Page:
Chet Kanojia, Aereo CEO and founder
“Today’s decision by the United States Supreme Court is a massive setback for the American consumer. We’ve said all along that we worked diligently to create a technology that complies with the law, but today’s decision clearly states that how the technology works does not matter. This sends a chilling message to the technology industry. It is troubling that the Court states in its decision that, ‘to the extent commercial actors or other interested entities may be concerned with the relationship between the development and use of such technologies and the Copyright Act, they are of course free to seek action from Congress.’ (Majority, page 17) That begs the question: Are we moving towards a permission-based system for technology innovation?
“Consumer access to free-to-air broadcast television is an essential part of our country’s fabric. Using an antenna to access free-to-air broadcast television is still meaningful for more than 60 million Americans across the United States. And when new technology enables consumers to use a smarter, easier to use antenna, consumers and the marketplace win. Free-to-air broadcast television should not be available only to those who can afford to pay for the cable or satellite bundle.”
“Justice Scalia’s dissent gets its right. He calls out the majority’s opinion as ‘built on the shakiest of foundations.’ (Dissent, page 7) Justice Scalia goes on to say that ‘The Court vows that its ruling will not affect cloud-storage providers and cable television systems, see ante, at 16-17, but it cannot deliver on that promise given the imprecision of its results-driven rule.’ (Dissent, page 11)”
“We are disappointed in the outcome, but our work is not done. We will continue to fight for our consumers and fight to create innovative technologies that have a meaningful and positive impact on our world.”
Gordon Smith, National Association of Broadcasters president and CEO
“NAB is pleased the Supreme Court has upheld the concept of copyright protection that is enshrined in the Constitution by standing with free and local television. Aereo characterized our lawsuit as an attack on innovation; that claim is demonstrably false. Broadcasters embrace innovation every day, as evidenced by our leadership in HDTV, social media, mobile apps, user-generated content, along with network TV backed ventures like Hulu.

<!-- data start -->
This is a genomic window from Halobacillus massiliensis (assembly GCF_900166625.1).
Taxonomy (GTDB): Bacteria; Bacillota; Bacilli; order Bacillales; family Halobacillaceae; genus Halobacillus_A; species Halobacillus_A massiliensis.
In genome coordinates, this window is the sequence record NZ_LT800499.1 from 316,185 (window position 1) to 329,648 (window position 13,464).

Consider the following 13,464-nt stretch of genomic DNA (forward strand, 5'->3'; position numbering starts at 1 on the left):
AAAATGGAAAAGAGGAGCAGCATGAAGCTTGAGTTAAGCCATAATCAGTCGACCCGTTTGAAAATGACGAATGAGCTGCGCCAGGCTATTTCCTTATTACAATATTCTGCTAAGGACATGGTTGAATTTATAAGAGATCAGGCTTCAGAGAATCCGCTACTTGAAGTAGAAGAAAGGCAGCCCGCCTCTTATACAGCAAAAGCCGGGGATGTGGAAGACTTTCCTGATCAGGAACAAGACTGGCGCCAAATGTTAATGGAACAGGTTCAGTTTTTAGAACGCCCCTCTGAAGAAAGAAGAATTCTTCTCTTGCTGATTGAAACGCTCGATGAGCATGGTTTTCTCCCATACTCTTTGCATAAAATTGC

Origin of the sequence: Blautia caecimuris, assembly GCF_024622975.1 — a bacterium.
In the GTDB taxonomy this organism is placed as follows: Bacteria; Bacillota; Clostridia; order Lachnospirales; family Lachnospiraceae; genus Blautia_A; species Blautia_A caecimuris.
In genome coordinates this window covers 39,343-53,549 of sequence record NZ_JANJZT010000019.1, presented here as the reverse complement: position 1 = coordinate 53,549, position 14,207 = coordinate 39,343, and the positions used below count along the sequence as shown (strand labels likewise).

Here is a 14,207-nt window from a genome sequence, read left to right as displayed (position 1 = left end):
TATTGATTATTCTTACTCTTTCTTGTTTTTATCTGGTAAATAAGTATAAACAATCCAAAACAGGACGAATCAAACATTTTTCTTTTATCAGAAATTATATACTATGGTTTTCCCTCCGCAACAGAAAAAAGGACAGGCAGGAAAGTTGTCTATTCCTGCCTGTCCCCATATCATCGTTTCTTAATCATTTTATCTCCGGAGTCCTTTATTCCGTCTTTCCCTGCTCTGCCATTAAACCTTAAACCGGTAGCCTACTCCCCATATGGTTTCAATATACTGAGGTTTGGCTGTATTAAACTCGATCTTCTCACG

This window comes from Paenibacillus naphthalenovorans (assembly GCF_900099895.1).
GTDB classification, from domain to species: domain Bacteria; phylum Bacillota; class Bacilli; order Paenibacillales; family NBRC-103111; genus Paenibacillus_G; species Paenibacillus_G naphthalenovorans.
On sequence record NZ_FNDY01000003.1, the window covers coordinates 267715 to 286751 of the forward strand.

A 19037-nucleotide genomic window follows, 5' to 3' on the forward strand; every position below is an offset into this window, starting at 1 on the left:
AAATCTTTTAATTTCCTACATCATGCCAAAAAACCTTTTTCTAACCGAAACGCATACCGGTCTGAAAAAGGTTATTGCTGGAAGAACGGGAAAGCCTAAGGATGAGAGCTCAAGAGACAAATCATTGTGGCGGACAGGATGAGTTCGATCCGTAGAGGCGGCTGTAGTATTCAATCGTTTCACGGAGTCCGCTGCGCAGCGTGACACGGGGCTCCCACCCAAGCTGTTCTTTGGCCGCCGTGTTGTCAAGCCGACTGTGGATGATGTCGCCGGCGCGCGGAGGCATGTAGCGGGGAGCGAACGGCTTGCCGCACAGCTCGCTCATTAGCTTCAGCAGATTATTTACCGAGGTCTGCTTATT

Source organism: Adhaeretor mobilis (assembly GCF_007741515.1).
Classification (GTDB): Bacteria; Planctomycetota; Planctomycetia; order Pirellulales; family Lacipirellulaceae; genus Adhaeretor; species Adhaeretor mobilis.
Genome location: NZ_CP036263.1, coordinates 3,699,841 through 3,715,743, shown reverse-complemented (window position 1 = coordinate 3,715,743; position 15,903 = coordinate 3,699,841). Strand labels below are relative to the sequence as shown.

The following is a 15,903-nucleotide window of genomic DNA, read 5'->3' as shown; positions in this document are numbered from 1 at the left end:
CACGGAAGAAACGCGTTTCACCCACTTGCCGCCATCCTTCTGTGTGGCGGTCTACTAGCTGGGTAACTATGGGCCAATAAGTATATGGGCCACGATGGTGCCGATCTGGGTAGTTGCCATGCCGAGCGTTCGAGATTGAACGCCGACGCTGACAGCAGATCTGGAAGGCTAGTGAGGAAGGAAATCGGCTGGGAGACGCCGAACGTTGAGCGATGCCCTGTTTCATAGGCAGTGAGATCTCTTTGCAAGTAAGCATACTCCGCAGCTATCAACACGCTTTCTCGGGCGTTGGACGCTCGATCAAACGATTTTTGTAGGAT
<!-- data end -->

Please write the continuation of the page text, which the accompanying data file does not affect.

“Television broadcasters will always welcome partnerships with companies who respect copyright law. Today’s decision sends an unmistakable message that businesses built on the theft of copyrighted material will not be tolerated.”
Jean Prewitt, Independent Film & Television Alliance president and CEO
“The Supreme Court’s decision that Aereo’s system infringes the exclusive rights of copyright owners is a victory for producers and their authorized distributors. Independent producers are already challenged in finding licensing opportunities for their television programming in the United States and unauthorized systems like Aereo, which do not pay licensing fees directly to producers nor indirectly through statutory compensation for retransmission of their programming, stifle innovation and creation by cutting off sources of legitimate financing and investment for independent production.”
21st Century Fox
“21st Century Fox welcomes the U.S. Supreme Court’s ruling, a decision that ultimately is a win for consumers that affirms important copyright protections and ensures that real innovation in over-the-top video will continue to support what is already a vibrant and growing television landscape.”
“We are pleased with today’s decision which is great news for content creators and their audiences.”
“We are gratified that the Court’s decision adopted a sensible middle ground, holding that unlicensed retransmission services like Aereo violate the copyright law, while protecting consumer-friendly, cloud-based technologies, such as RS-DVR. The real winner today is the consumer who will continue to benefit from future innovation.”
“We’re gratified the Court upheld important Copyright principles that help ensure that the high-quality creative content consumers expect and demand is protected and incentivized.”
“SAG-AFTRA applauds the U.S. Supreme Court’s decision in the Aereo case, which sends a clear and strong message that the Court will not permit companies like Aereo to use inconsequential technical workarounds to evade Congress’ intent to protect content creators and owners in the Copyright Act. By adopting a practical analysis that recognizes the extraordinary similarity between Aereo and the cable systems Congress expressly regulated in the Act, the Court rightly focuses on the use of copyrighted works and refused to be sidetracked by the inconsequential technical details with which Aereo attempted to cloak itself. But in doing so, the Court properly limited the scope of the decision so that cloud services and other technological innovations are neither inhibited nor limited. This decision gives the creative community greater confidence that copyright law cannot be so simply evaded and restores the proper balance to the system.”
“Univision Communications is pleased with the Supreme Court’s decision to uphold our country’s well-established and critically important copyright laws. This is a major victory for all consumers and content creators.”
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